A Schwenksville couple remakes an historic bank barn into a multiuse “piece of artwork” to enhance their lifestyle.
by Bill Donahue

The love story between Tim McGowan and Susan Underwood, M.D., began in upstate Pennsylvania, where they were high school sweethearts. In 1982, however, a few years after graduation, they agreed to go their separate ways; he went on to forge a career in law, while she made her name in medicine. They would keep in touch over the years, as both eventually migrated to the Philadelphia suburbs.
In 2011, nearly 30 years after their breakup, they rekindled their romance. When an “interesting” old stone farmhouse in Schwenksville came on the market, the couple decided to have a look.
“I grew up doing construction work, and as soon as I walked in the house, I saw the woodwork and said, ‘We’re buying this house,’” McGowan recalls. “It was impeccable work. The house itself was made in 1834, torn down to the bones and then rebuilt. They did a beautiful job.”
The other structures on the property—namely, a bank barn once used to house horses and a Quonset hut-like structure formerly used to store farming equipment—were a different story. Both were in disrepair, so the couple decided to vet some contractors to amend the problem. The ultimate winner: B&D Builders, a custom barn builder based in Paradise, Pennsylvania, whose work McGowan had grown to admire. 
“I was having ice cream at a place in Intercourse, out in central Pennsylvania, and I turned around and saw this building with a beautiful façade, and it just hit me like a thunderbolt,” he says. “The use of materials—mixing wood, metal, and stone—was absolutely beautiful. I walked around and said, ‘I have to find out who did this.’ … When I found out it was B&D, I had to track them down.”
Considering the land’s history dating back to the nation’s forefathers, the couple felt compelled to preserve as much of the barn as they could. They also wanted to transform it into a multi-use space where they could host gatherings, share meals with friends and family, and otherwise facilitate their lifestyle. 
“Tim is one of eight [children], and I’m one of seven,” says Dr. Underwood. “Family functions are important to both of us, so we needed something that would not only look nice but also be functional for large gatherings.”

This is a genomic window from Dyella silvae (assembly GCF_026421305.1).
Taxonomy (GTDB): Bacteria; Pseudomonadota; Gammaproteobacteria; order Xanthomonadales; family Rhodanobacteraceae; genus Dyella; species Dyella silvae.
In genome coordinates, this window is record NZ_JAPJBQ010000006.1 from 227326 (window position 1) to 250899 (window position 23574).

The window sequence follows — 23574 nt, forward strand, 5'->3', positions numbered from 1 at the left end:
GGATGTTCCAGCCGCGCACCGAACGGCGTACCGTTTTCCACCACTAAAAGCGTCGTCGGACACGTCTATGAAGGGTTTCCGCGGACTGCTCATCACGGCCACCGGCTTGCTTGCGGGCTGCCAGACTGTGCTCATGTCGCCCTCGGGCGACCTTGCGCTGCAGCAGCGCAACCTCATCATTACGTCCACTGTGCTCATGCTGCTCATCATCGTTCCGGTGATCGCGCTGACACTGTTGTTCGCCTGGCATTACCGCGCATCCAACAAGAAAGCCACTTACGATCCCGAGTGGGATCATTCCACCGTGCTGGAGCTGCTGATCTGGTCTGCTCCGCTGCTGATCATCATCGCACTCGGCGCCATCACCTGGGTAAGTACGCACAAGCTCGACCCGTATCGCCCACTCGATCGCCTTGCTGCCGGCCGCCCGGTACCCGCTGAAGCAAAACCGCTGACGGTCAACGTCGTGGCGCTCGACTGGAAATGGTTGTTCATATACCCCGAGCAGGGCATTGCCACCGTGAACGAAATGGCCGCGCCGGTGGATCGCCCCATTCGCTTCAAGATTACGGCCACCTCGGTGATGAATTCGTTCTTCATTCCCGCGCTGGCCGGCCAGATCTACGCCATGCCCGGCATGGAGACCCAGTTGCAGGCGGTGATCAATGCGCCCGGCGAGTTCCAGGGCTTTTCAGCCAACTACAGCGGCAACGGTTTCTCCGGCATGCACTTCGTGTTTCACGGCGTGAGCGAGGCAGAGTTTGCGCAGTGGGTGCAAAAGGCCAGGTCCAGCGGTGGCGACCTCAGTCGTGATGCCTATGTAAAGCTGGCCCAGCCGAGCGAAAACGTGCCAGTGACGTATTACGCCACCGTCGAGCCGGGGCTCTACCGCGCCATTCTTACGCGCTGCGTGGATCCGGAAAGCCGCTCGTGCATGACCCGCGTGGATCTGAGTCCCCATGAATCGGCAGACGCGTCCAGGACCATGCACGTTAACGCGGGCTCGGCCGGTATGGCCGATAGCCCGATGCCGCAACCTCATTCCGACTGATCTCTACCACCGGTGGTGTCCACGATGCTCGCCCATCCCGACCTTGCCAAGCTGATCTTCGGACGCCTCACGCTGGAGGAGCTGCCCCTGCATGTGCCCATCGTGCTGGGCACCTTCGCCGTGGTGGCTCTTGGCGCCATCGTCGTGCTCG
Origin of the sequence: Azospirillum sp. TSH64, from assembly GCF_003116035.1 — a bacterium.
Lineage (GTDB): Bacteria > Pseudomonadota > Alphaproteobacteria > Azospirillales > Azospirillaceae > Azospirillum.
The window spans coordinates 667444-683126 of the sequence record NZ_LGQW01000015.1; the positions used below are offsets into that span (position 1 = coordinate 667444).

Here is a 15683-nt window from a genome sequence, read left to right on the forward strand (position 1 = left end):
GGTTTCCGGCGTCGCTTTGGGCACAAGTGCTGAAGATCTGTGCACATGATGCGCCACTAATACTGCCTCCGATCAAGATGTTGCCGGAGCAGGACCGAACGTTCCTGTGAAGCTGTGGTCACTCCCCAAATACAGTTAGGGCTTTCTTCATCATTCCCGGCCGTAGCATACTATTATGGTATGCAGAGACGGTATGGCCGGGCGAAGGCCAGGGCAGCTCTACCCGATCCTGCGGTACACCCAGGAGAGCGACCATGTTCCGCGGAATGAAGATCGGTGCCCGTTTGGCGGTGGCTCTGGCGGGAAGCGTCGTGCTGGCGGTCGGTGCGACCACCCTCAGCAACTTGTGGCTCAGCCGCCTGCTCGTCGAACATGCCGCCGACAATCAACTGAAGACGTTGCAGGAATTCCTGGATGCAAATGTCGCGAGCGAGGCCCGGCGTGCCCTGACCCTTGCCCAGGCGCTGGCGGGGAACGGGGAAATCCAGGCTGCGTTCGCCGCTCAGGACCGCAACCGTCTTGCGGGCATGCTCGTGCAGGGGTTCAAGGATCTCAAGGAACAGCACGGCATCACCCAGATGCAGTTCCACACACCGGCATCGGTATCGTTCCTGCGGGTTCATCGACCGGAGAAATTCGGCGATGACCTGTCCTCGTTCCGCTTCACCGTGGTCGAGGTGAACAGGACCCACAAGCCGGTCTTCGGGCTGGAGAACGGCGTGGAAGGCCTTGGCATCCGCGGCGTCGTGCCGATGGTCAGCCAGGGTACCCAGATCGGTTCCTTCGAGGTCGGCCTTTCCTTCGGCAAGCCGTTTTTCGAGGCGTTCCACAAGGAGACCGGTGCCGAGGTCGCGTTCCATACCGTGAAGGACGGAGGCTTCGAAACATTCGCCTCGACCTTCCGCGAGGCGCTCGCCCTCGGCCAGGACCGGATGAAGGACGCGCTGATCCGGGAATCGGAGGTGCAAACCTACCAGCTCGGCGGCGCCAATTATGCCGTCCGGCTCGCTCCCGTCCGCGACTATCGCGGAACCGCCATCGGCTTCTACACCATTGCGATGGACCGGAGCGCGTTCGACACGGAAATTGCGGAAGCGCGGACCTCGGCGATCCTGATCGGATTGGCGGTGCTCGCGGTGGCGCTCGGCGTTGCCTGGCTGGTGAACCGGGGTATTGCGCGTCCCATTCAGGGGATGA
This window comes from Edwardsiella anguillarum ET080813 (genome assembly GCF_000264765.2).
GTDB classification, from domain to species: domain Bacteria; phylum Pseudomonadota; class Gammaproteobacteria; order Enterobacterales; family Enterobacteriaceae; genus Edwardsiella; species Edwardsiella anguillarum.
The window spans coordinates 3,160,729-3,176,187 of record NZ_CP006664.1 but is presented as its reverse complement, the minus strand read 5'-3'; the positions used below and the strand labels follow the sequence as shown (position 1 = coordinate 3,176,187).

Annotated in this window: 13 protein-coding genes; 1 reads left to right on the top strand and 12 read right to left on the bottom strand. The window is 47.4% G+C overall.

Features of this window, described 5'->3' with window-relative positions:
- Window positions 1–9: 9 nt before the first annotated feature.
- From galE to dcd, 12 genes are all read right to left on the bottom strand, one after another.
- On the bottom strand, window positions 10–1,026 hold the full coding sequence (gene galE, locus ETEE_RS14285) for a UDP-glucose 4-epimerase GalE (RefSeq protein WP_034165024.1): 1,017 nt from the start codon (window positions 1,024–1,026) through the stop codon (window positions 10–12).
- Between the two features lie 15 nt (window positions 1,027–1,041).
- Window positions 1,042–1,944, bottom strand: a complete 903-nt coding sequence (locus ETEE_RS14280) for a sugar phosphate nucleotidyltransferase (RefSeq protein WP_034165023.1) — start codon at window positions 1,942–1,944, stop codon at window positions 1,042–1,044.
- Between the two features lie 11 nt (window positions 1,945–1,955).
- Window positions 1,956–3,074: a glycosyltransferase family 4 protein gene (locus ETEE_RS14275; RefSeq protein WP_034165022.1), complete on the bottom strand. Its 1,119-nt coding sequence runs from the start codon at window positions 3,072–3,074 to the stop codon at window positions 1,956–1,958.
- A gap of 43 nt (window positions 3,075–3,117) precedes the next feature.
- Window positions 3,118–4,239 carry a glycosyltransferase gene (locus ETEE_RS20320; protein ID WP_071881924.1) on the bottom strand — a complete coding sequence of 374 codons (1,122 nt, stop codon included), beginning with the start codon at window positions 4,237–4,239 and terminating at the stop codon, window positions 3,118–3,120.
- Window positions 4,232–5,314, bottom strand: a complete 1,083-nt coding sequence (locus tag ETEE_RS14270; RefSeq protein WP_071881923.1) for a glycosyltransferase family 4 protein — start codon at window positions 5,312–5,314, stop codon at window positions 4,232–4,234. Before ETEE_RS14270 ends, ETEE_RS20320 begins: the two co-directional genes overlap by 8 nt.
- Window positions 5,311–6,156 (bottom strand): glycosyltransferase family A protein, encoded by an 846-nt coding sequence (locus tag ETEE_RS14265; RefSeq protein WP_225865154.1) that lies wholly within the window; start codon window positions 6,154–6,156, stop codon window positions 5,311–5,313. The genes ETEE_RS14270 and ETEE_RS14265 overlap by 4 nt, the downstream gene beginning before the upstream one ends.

In other words, they wanted a so-called “party barn,” complete with a kitchen, central gathering area, bedroom, bathroom, loft, and garage, among other amenities.
Working in concert with Downingtown-based Mark C. Myers Architects, B&D Builders began construction in 2018. B&D also enlisted the expertise of two sister companies, Mid-Atlantic Timberframes and Vintage Wood & Forged Iron, to provide much of the detail work. Although B&D technically had to raze the barn structure, the firm was able to reclaim much of the existing material to reincorporate into the new barn. 
“Preserving it was important to us,” McGowan says. “The community felt strongly about the history of the barn, too; a lot of people were upset when they thought we might tear it down. It’s nothing short of amazing what these guys did. They took down the original structure and had a massive amount of old wood just sitting there. Their guys would crawl through the pile, find a piece they wanted, take it back to the shop and re-mill it, and then reincorporate it. 
“The entire floor is made from the old barn rafters that were re-milled,” he continues. “The old barn was built in 1834, using hand-hewn lumber. The original wood is from trees that were here on the property in the 1700s. You’re basically walking on lumber that was part of this place before our country was a country. They used the old stone, too, merging it with the walls that were still intact.”
Work on the reimagined barn wrapped up in 2019. Finishing touches included custom doors, chandeliers, and hammered-iron stair railings, as well as restaurant-grade appliances in the kitchen. The latter came in handy for hosting holiday dinners and retirement parties, according to McGowan, who describes his better half as “a wonderful doctor but an even better cook.” The space also provided a sanctuary of sorts for the early days of the pandemic.
“We put in a high-definition TV over the fireplace to watch Penn State and Eagles games, but sometimes it’s just me in there watching football,” he says. “Every time I come in here, I lay there in wonderment looking up at the 35-foot cathedral ceiling, and ask, ‘What did I do to deserve this?’ And it’s not just me who says that. Every time someone comes in here, it’s the same reaction. To a person, the next thing that happens is they take out their cellphone and take pictures. … It feels like a piece of artwork.”
B&D also erected a timber-frame storage structure to replace the old Quonset hut—perfect for housing a 45-foot-long motorcoach to feed McGowan and Underwood’s shared appetite for travel. The couple couldn’t be happier with the results, or with B&D, which had previously done a small cabin on a piece of property McGowan owned in Sullivan County, west of Scranton. Next time they have a renovation in mind, they say they would not hesitate to place it in B&D’s hands.
“They make buildings like the Swiss make watches,” McGowan adds. “It’s hard to articulate what some people can do by mixing wood, stone, and metal, and the ability those combinations have to make you feel something. It’s transformative. This place is almost like a refuge for us.”

Photography courtesy of B&D Builders

Published (and copyrighted) in Suburban Life magazine, June 2021.